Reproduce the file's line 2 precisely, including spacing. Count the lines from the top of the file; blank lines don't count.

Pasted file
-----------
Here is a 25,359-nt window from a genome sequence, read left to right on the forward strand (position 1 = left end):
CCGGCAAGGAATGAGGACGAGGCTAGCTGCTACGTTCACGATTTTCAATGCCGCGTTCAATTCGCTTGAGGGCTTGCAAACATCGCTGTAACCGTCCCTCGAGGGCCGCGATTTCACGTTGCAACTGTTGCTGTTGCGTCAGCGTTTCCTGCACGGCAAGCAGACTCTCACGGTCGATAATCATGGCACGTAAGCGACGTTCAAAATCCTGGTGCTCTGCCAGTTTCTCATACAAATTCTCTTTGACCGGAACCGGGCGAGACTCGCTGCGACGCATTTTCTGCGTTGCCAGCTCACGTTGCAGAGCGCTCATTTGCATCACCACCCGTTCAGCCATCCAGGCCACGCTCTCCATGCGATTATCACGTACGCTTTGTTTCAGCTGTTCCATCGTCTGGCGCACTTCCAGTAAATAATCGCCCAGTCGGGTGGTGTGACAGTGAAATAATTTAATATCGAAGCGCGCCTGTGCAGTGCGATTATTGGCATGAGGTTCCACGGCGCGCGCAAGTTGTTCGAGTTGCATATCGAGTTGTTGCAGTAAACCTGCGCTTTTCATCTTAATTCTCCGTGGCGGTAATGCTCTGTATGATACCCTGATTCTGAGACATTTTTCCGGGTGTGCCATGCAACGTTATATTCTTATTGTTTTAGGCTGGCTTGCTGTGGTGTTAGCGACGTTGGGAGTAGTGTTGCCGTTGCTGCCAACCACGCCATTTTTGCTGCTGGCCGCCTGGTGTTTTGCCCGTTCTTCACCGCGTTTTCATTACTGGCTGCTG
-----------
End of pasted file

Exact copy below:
CCGGCAAGGAATGAGGACGAGGCTAGCTGCTACGTTCACGATTTTCAATGCCGCGTTCAATTCGCTTGAGGGCTTGCAAACATCGCTGTAACCGTCCCTCGAGGGCCGCGATTTCACGTTGCAACTGTTGCTGTTGCGTCAGCGTTTCCTGCACGGCAAGCAGACTCTCACGGTCGATAATCATGGCACGTAAGCGACGTTCAAAATCCTGGTGCTCTGCCAGTTTCTCATACAAATTCTCTTTGACCGGAACCGGGCGAGACTCGCTGCGACGCATTTTCTGCGTTGCCAGCTCACGTTGCAGAGCGCTCATTTGCATCACCACCCGTTCAGCCATCCAGGCCACGCTCTCCATGCGATTATCACGTACGCTTTGTTTCAGCTGTTCCATCGTCTGGCGCACTTCCAGTAAATAATCGCCCAGTCGGGTGGTGTGACAGTGAAATAATTTAATATCGAAGCGCGCCTGTGCAGTGCGATTATTGGCATGAGGTTCCACGGCGCGCGCAAGTTGTTCGAGTTGCATATCGAGTTGTTGCAGTAAACCTGCGCTTTTCATCTTAATTCTCCGTGGCGGTAATGCTCTGTATGATACCCTGATTCTGAGACATTTTTCCGGGTGTGCCATGCAACGTTATATTCTTATTGTTTTAGGCTGGCTTGCTGTGGTGTTAGCGACGTTGGGAGTAGTGTTGCCGTTGCTGCCAACCACGCCATTTTTGCTGCTGGCCGCCTGGTGTTTTGCCCGTTCTTCACCGCGTTTTCATTACTGGCTGCTG